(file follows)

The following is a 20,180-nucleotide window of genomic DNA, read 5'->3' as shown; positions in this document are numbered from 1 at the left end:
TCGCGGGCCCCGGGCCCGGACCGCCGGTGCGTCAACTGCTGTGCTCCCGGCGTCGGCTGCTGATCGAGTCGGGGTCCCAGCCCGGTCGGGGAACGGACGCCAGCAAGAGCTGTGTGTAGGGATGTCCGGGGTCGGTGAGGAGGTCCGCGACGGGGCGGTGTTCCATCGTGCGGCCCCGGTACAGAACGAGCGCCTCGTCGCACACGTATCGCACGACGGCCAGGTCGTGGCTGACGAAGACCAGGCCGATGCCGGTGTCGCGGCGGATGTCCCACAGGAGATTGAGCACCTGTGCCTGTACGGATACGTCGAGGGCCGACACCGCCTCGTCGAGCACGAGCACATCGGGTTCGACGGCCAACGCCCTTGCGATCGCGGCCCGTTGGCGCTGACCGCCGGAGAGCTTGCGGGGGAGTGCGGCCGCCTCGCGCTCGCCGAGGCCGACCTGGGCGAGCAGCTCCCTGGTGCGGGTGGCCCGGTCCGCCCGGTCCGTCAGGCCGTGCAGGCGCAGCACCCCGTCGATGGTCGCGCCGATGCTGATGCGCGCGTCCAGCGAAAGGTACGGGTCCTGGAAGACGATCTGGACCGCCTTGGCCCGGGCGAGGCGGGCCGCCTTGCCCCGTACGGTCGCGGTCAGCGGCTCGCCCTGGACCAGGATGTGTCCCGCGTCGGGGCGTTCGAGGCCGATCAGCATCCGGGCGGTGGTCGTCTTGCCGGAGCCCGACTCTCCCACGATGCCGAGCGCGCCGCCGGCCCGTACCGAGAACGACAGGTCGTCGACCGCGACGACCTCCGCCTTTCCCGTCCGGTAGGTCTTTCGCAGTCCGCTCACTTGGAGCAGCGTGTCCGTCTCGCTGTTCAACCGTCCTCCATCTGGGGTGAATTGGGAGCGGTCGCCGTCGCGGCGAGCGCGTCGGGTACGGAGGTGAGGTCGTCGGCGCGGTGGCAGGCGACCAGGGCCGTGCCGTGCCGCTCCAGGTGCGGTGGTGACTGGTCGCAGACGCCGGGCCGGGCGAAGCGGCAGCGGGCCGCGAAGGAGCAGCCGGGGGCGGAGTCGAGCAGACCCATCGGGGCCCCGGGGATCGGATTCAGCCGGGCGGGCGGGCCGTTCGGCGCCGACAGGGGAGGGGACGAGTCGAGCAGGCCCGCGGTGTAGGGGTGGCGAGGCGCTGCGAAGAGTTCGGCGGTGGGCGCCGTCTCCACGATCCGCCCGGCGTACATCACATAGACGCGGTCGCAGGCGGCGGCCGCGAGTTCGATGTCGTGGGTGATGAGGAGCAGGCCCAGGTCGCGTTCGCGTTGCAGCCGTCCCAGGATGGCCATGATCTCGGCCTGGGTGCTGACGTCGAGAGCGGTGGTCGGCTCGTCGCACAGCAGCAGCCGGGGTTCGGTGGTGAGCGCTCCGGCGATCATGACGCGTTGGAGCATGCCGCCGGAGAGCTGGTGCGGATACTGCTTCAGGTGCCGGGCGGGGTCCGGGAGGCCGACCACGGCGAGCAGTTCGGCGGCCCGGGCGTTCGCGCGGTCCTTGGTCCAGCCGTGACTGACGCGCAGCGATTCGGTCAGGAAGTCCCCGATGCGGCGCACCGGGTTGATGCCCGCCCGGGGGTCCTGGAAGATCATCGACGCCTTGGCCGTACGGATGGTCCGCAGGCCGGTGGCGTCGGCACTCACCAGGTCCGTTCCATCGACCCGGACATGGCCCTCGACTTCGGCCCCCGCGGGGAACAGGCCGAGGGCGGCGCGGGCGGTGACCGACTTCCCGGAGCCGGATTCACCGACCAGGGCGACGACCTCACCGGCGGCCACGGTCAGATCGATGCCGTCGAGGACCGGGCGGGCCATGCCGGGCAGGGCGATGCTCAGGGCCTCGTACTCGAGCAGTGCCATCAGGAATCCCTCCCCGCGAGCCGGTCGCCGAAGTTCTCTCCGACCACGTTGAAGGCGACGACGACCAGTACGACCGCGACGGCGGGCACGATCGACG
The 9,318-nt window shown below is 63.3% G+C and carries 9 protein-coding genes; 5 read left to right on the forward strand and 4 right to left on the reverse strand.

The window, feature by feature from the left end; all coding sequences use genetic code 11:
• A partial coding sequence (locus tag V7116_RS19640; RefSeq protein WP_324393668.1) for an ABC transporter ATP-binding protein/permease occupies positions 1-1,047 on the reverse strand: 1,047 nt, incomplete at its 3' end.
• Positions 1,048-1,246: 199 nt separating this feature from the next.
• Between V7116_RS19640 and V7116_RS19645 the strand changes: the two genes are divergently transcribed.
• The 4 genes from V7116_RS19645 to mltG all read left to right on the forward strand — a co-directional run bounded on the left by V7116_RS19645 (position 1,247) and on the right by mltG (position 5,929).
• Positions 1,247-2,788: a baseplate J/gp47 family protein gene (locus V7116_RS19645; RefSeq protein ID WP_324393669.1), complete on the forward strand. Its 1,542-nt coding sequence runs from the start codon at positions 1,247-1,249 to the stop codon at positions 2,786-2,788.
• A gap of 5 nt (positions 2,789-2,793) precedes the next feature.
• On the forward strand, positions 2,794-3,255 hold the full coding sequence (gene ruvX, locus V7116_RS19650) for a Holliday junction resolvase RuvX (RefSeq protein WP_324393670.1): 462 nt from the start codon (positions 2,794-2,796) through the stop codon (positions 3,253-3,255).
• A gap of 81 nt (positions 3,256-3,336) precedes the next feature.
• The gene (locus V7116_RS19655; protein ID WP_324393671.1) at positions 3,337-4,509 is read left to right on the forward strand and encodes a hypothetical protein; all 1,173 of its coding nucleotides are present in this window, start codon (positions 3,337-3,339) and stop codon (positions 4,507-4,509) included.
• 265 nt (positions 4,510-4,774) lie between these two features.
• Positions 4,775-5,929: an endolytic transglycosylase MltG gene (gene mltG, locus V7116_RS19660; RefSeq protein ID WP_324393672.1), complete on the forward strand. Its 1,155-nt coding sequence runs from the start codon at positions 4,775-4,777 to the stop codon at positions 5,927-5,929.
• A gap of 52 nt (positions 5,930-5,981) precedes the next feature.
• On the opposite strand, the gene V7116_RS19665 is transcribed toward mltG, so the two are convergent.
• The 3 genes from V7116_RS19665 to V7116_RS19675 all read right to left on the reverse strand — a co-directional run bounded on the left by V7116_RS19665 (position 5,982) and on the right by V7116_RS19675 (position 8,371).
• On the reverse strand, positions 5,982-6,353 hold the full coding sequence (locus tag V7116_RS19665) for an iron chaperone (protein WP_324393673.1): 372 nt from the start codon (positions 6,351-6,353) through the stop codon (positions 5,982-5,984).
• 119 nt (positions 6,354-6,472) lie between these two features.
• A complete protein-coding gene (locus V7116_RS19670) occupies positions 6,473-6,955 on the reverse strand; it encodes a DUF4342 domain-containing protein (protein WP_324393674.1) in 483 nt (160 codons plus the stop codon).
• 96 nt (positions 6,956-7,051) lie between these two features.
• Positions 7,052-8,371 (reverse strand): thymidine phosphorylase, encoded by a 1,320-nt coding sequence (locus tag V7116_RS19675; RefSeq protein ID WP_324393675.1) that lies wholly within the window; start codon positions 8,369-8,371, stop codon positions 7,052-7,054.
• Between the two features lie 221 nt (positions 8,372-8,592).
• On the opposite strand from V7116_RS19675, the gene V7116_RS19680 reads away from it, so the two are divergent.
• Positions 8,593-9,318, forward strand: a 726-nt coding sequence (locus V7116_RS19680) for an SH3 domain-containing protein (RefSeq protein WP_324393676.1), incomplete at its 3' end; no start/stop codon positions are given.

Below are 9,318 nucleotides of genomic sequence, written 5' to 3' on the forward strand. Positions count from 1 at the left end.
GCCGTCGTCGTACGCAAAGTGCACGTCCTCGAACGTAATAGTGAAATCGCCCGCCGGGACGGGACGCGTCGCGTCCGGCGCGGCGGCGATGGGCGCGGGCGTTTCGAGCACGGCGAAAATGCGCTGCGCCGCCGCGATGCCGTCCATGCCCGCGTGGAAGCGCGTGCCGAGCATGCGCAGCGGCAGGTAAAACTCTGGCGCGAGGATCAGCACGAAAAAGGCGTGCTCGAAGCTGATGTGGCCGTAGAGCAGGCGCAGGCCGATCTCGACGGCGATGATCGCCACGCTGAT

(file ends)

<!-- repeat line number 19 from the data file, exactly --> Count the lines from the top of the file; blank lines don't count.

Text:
• On the reverse strand, positions 5,982-6,353 hold the full coding sequence (locus tag V7116_RS19665) for an iron chaperone (protein WP_324393673.1): 372 nt from the start codon (positions 6,351-6,353) through the stop codon (positions 5,982-5,984).